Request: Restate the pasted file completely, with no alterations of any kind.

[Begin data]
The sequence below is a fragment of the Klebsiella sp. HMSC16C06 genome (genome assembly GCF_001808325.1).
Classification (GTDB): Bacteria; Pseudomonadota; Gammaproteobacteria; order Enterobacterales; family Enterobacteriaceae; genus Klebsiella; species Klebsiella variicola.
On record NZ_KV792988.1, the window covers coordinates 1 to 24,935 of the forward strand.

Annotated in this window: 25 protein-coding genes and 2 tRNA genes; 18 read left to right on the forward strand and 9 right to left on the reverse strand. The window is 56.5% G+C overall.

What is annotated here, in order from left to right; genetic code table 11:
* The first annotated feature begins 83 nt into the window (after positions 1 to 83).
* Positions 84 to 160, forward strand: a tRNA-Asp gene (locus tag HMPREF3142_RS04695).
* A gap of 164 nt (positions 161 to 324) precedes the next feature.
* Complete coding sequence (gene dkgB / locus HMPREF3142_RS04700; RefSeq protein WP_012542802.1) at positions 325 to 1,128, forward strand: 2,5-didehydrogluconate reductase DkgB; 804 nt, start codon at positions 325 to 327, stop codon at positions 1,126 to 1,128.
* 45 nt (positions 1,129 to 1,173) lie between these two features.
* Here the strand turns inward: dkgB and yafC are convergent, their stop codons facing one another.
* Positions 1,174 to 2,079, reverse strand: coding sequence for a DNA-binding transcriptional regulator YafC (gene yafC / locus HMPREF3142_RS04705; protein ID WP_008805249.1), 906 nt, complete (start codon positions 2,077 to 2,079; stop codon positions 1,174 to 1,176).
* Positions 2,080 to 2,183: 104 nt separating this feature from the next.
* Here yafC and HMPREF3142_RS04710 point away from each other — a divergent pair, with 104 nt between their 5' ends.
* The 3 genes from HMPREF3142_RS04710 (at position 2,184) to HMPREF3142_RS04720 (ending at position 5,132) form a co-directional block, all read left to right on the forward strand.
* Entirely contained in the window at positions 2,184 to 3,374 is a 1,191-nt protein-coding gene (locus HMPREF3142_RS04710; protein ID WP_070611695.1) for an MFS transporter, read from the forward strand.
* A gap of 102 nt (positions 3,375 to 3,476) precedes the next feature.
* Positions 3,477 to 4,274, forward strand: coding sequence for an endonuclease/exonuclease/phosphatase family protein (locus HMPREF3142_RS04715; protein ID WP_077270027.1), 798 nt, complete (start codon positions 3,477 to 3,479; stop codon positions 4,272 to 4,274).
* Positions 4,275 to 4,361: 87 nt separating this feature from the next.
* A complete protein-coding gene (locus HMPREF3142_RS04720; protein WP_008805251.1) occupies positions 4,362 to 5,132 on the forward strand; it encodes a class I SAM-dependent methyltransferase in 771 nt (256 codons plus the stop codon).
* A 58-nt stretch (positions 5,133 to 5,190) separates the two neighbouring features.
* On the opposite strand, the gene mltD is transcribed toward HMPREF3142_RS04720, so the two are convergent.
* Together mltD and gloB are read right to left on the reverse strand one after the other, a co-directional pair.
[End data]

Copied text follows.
The sequence below is a fragment of the Klebsiella sp. HMSC16C06 genome (genome assembly GCF_001808325.1).
Classification (GTDB): Bacteria; Pseudomonadota; Gammaproteobacteria; order Enterobacterales; family Enterobacteriaceae; genus Klebsiella; species Klebsiella variicola.
On record NZ_KV792988.1, the window covers coordinates 1 to 24,935 of the forward strand.

Annotated in this window: 25 protein-coding genes and 2 tRNA genes; 18 read left to right on the forward strand and 9 right to left on the reverse strand. The window is 56.5% G+C overall.

What is annotated here, in order from left to right; genetic code table 11:
* The first annotated feature begins 83 nt into the window (after positions 1 to 83).
* Positions 84 to 160, forward strand: a tRNA-Asp gene (locus tag HMPREF3142_RS04695).
* A gap of 164 nt (positions 161 to 324) precedes the next feature.
* Complete coding sequence (gene dkgB / locus HMPREF3142_RS04700; RefSeq protein WP_012542802.1) at positions 325 to 1,128, forward strand: 2,5-didehydrogluconate reductase DkgB; 804 nt, start codon at positions 325 to 327, stop codon at positions 1,126 to 1,128.
* 45 nt (positions 1,129 to 1,173) lie between these two features.
* Here the strand turns inward: dkgB and yafC are convergent, their stop codons facing one another.
* Positions 1,174 to 2,079, reverse strand: coding sequence for a DNA-binding transcriptional regulator YafC (gene yafC / locus HMPREF3142_RS04705; protein ID WP_008805249.1), 906 nt, complete (start codon positions 2,077 to 2,079; stop codon positions 1,174 to 1,176).
* Positions 2,080 to 2,183: 104 nt separating this feature from the next.
* Here yafC and HMPREF3142_RS04710 point away from each other — a divergent pair, with 104 nt between their 5' ends.
* The 3 genes from HMPREF3142_RS04710 (at position 2,184) to HMPREF3142_RS04720 (ending at position 5,132) form a co-directional block, all read left to right on the forward strand.
* Entirely contained in the window at positions 2,184 to 3,374 is a 1,191-nt protein-coding gene (locus HMPREF3142_RS04710; protein ID WP_070611695.1) for an MFS transporter, read from the forward strand.
* A gap of 102 nt (positions 3,375 to 3,476) precedes the next feature.
* Positions 3,477 to 4,274, forward strand: coding sequence for an endonuclease/exonuclease/phosphatase family protein (locus HMPREF3142_RS04715; protein ID WP_077270027.1), 798 nt, complete (start codon positions 3,477 to 3,479; stop codon positions 4,272 to 4,274).
* Positions 4,275 to 4,361: 87 nt separating this feature from the next.
* A complete protein-coding gene (locus HMPREF3142_RS04720; protein WP_008805251.1) occupies positions 4,362 to 5,132 on the forward strand; it encodes a class I SAM-dependent methyltransferase in 771 nt (256 codons plus the stop codon).
* A 58-nt stretch (positions 5,133 to 5,190) separates the two neighbouring features.
* On the opposite strand, the gene mltD is transcribed toward HMPREF3142_RS04720, so the two are convergent.
* Together mltD and gloB are read right to left on the reverse strand one after the other, a co-directional pair.